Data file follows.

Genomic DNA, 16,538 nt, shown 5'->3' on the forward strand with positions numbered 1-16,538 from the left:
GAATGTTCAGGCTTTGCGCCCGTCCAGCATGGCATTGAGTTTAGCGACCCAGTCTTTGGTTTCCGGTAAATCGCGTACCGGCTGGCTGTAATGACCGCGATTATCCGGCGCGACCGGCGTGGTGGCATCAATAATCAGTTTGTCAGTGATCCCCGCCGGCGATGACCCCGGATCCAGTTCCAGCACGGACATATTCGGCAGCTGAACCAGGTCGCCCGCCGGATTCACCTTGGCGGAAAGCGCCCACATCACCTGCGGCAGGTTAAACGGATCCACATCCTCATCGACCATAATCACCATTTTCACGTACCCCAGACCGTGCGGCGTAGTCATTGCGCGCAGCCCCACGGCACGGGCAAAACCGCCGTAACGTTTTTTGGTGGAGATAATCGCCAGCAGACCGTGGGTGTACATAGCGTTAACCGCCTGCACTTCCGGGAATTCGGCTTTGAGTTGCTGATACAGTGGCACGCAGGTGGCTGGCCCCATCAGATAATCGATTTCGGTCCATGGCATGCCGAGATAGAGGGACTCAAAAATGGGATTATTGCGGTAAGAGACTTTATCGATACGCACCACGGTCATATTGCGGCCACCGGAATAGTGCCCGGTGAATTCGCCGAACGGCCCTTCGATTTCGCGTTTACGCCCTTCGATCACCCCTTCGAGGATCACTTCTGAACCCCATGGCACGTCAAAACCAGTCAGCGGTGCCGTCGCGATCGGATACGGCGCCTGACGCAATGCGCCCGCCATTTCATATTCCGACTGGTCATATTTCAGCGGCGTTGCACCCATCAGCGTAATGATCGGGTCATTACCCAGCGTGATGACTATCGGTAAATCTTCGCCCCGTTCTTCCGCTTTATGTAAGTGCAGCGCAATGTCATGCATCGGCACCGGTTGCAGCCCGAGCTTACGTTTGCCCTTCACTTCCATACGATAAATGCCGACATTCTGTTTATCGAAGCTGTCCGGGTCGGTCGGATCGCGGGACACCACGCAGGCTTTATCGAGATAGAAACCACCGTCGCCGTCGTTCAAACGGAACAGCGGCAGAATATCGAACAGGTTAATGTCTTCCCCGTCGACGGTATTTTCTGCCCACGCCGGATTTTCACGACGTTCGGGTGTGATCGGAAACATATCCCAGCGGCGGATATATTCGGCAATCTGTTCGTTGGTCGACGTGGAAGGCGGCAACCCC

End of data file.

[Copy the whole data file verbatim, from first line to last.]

Genomic DNA, 16,538 nt, shown 5'->3' on the forward strand with positions numbered 1-16,538 from the left:
GAATGTTCAGGCTTTGCGCCCGTCCAGCATGGCATTGAGTTTAGCGACCCAGTCTTTGGTTTCCGGTAAATCGCGTACCGGCTGGCTGTAATGACCGCGATTATCCGGCGCGACCGGCGTGGTGGCATCAATAATCAGTTTGTCAGTGATCCCCGCCGGCGATGACCCCGGATCCAGTTCCAGCACGGACATATTCGGCAGCTGAACCAGGTCGCCCGCCGGATTCACCTTGGCGGAAAGCGCCCACATCACCTGCGGCAGGTTAAACGGATCCACATCCTCATCGACCATAATCACCATTTTCACGTACCCCAGACCGTGCGGCGTAGTCATTGCGCGCAGCCCCACGGCACGGGCAAAACCGCCGTAACGTTTTTTGGTGGAGATAATCGCCAGCAGACCGTGGGTGTACATAGCGTTAACCGCCTGCACTTCCGGGAATTCGGCTTTGAGTTGCTGATACAGTGGCACGCAGGTGGCTGGCCCCATCAGATAATCGATTTCGGTCCATGGCATGCCGAGATAGAGGGACTCAAAAATGGGATTATTGCGGTAAGAGACTTTATCGATACGCACCACGGTCATATTGCGGCCACCGGAATAGTGCCCGGTGAATTCGCCGAACGGCCCTTCGATTTCGCGTTTACGCCCTTCGATCACCCCTTCGAGGATCACTTCTGAACCCCATGGCACGTCAAAACCAGTCAGCGGTGCCGTCGCGATCGGATACGGCGCCTGACGCAATGCGCCCGCCATTTCATATTCCGACTGGTCATATTTCAGCGGCGTTGCACCCATCAGCGTAATGATCGGGTCATTACCCAGCGTGATGACTATCGGTAAATCTTCGCCCCGTTCTTCCGCTTTATGTAAGTGCAGCGCAATGTCATGCATCGGCACCGGTTGCAGCCCGAGCTTACGTTTGCCCTTCACTTCCATACGATAAATGCCGACATTCTGTTTATCGAAGCTGTCCGGGTCGGTCGGATCGCGGGACACCACGCAGGCTTTATCGAGATAGAAACCACCGTCGCCGTCGTTCAAACGGAACAGCGGCAGAATATCGAACAGGTTAATGTCTTCCCCGTCGACGGTATTTTCTGCCCACGCCGGATTTTCACGACGTTCGGGTGTGATCGGAAACATATCCCAGCGGCGGATATATTCGGCAATCTGTTCGTTGGTCGACGTGGAAGGCGGCAACCCC